Interview with Kai Greenwood (DEEP’S END)
Kai Greenwood is an acclaimed author of epic fantasy, and semi-finalist in the SPFBO 2020 Fantasy Awards.
For the last twenty years Greenwood has lived and worked within a stone’s throw of J.R.R. Tolkien’s childhood home in the Midlands of England. Greenwood’s work is full of compelling characters and thrilling action set against a backdrop of myth, ancient forests, and misty ruins.
As well as classic influences of Alan Garner, Le Guin and Tolkien, Greenwood’s work has a modern edge comparable in style to Jen Williams’ Winnowing Flame trilogy, Joe Abercrombie and Adrian Tchaikovsky
Welcome to the Hive, Kai. Let’s start with the basics: tell us about Deep’s End – why should readers check it out? And can those who haven’t read Code of the Communer still dive right in?
Deep’s End is set in a small community on the edge of a forbidden forest. Derwa is the last member of an ancient order tasked with protecting the town, but time has moved on around her, and the townsfolk have forgotten how dangerous it is in the depths of Pol Desper. It’s a book about duty, parenthood, age… and monsters.
This is a standalone story set in the same world as Code of the Communer, but there’s no need to read the earlier book.
Tell us a little something about your writing process – do you have a certain method? Do you find music helps? Give us a glimpse into your world!
The old adage of writing every day is pretty essential if you want to complete a novel in your own lifetime, so I try to stick to that. When I need to get focussed straight away I put on headphones and stream the LOTR movie soundtracks, or the LOTR Online game soundtrack. Both get me in the writing mood.
The Lord of the Rings soundtrack is perfect background music for anything really! Does the music inspire you in any way? Do certain tracks work better for when you’re writing particular scenes?
I do have a ‘relaxing LOTR’ playlist that avoids the louder tracks. ‘Days of the Ring’ is perfect at any time. 🙂
And Speaking of worlds, both of your novels are set in a forest setting, what inspired your worldbuilding? Can you tell us about the fantasy elements within your world?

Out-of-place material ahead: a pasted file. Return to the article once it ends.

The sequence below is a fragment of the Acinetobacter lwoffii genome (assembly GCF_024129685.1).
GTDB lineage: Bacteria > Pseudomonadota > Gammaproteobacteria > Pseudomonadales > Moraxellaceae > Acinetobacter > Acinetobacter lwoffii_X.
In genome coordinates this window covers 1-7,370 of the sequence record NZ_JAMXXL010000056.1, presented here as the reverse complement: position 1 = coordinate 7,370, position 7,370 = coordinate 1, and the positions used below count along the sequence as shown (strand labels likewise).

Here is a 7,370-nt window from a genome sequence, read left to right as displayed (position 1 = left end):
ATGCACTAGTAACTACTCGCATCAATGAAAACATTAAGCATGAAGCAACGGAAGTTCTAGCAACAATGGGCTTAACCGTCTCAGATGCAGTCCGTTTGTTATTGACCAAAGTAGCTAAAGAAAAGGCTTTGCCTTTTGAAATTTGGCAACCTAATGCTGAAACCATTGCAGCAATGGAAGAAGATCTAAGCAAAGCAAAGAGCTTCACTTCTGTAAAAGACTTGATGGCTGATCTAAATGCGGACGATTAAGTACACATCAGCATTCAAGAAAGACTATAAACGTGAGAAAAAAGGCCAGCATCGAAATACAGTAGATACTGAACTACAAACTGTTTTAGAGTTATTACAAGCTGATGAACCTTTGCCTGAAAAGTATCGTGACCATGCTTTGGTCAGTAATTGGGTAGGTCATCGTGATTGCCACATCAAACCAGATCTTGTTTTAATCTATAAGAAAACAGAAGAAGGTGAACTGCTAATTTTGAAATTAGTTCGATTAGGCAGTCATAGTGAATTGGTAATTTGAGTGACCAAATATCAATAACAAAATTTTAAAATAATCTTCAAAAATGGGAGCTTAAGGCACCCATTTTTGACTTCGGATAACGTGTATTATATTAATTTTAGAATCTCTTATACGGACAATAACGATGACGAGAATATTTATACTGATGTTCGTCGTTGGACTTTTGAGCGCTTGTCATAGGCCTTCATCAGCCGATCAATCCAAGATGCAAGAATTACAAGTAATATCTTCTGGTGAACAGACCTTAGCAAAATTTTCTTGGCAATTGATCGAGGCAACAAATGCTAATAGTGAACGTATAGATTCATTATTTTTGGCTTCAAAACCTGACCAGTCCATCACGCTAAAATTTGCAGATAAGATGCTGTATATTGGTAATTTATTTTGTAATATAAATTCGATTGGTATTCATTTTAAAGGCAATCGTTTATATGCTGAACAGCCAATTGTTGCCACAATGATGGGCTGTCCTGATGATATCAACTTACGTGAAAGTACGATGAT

We are creatures of our environment and most of our history has been spent amongst the trees and scrub. The Wildwood is inside us, lurking in our ancestral memory. I believe that’s why we’re endlessly fascinated by stories of ancient, forbidding forests.
I’m also very interested in the roots of myths. The half-forgotten myth in this book is that human characteristics originally came from one of three deities. So for example, the human quality of communication comes from the Birth Goddess Naté and manifests as a disembodied voice beneath a chalk hill that can speak in any language. Similarly, some people and creatures are affiliated with the Witch Goddess Rûk and have inherited negative traits from Her.
The three deities (roughly equating to human concepts of good, bad and chaos) constantly vie for dominance, leading to periods of history which are calm, and periods where one force or another dominates.
What (or who) are your most significant fantasy/sci-fi influences? Are there any creators whom you dream of working with someday?
Tolkien of course! 😀
In terms of living creators I would love to work with Alan Lee who illustrates lots of Tolkien’s books. I’d like to see what he would do with some of the creatures and landscapes in Deep’s End.
That would be fantastic to see. Are there any particular scenes or characters you’d like to see illustrated? How would you envisage them?
From Code of the Communer, I’d like to see the White Isles, which are seven man-made hills of chalk in a black lake where Caida was besieged by goblins. I’ve tried drawing it a few times but I don’t have the skill!